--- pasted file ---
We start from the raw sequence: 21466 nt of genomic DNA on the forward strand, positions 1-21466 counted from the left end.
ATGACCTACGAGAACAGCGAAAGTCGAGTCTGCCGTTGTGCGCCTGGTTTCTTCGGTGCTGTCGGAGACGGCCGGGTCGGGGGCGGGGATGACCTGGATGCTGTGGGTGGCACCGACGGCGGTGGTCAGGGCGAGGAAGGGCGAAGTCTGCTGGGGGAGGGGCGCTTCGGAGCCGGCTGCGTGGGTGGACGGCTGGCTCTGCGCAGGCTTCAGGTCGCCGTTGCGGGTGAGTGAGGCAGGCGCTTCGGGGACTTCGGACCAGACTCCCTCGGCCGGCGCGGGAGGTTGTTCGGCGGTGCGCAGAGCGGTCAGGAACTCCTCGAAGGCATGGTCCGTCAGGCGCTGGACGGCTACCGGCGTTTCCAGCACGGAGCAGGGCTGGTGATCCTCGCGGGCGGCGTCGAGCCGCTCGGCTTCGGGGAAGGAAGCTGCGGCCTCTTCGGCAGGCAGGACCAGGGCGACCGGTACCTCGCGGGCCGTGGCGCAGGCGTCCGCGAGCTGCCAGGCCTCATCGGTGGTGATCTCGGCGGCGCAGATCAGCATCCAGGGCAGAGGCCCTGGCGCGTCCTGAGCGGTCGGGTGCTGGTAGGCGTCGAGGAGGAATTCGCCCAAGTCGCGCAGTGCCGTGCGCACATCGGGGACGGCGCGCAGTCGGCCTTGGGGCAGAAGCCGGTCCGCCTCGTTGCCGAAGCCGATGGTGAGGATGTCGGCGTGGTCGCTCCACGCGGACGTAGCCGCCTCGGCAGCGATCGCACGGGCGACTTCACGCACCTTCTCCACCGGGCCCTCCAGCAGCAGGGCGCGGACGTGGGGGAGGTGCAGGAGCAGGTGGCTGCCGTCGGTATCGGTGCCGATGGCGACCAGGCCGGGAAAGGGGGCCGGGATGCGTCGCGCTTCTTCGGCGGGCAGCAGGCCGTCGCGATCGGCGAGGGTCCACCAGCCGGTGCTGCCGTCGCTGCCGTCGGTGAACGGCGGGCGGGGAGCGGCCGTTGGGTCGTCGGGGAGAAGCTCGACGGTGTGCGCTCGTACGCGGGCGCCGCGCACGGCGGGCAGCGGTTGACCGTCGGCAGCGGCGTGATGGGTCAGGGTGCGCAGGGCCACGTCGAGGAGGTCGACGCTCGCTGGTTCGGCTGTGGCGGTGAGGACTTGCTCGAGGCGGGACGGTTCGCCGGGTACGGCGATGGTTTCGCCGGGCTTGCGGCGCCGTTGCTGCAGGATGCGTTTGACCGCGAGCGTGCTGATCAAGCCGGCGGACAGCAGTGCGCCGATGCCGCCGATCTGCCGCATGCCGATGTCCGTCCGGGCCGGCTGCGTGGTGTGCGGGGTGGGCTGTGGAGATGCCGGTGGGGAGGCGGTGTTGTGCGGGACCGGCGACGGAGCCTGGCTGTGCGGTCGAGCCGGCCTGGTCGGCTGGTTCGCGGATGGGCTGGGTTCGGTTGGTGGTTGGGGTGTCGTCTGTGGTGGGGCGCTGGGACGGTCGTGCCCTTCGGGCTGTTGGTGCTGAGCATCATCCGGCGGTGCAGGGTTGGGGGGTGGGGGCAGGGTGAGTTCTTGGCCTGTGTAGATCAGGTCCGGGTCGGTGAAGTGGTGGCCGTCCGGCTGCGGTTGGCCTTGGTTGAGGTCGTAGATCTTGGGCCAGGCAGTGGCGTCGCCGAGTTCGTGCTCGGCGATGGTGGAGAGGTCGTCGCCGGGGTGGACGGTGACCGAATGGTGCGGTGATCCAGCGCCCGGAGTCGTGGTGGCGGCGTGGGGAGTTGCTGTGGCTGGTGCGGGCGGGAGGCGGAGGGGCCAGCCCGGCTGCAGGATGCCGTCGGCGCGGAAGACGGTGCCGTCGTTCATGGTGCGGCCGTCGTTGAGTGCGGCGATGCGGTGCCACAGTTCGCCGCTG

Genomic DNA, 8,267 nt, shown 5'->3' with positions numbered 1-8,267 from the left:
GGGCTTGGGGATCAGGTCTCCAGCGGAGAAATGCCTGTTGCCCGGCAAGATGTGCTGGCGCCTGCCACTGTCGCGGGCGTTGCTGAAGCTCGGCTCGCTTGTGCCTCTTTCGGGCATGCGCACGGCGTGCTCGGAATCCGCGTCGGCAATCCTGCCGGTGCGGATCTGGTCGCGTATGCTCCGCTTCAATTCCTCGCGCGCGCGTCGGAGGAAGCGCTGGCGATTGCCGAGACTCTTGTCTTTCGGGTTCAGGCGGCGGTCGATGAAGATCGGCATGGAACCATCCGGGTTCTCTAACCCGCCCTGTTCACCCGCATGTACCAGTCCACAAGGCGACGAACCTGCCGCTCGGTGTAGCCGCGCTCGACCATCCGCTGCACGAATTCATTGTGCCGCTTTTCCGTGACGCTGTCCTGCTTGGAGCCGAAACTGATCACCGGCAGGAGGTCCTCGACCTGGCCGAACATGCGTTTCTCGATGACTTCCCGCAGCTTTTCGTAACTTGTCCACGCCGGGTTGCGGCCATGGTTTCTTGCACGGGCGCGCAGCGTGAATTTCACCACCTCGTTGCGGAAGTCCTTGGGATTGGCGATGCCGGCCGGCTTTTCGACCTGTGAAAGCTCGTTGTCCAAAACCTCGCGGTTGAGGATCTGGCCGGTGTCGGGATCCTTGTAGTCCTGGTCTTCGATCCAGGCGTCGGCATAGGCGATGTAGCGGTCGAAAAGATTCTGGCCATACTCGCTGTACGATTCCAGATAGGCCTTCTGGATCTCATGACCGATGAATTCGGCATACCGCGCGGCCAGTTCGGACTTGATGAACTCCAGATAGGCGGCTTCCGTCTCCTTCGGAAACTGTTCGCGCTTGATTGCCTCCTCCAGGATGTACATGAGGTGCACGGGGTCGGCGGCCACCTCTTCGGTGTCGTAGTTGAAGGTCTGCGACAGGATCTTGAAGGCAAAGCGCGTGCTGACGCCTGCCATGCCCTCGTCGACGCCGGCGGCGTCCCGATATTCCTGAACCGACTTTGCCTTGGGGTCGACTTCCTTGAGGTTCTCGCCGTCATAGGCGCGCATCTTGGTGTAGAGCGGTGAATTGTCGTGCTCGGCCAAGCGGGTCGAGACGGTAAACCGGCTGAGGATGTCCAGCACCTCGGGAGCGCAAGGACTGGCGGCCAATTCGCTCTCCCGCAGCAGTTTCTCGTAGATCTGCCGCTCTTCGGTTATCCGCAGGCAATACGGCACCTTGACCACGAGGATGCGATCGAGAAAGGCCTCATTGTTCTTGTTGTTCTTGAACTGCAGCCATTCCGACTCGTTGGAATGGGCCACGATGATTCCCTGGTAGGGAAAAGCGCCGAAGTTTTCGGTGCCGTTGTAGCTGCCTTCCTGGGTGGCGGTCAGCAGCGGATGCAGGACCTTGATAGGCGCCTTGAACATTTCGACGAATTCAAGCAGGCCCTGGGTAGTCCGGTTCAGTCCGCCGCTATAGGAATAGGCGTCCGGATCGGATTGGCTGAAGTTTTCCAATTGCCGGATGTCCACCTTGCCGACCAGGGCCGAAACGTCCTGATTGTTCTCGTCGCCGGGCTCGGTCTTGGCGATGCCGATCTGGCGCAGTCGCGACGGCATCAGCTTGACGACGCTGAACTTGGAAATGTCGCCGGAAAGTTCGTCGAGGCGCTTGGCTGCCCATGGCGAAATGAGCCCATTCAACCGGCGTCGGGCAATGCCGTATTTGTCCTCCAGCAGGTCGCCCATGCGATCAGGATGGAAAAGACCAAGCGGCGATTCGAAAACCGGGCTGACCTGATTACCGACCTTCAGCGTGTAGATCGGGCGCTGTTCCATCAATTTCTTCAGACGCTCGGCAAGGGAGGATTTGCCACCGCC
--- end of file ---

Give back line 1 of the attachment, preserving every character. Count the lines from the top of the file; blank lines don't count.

We start from the raw sequence: 21466 nt of genomic DNA on the forward strand, positions 1-21466 counted from the left end.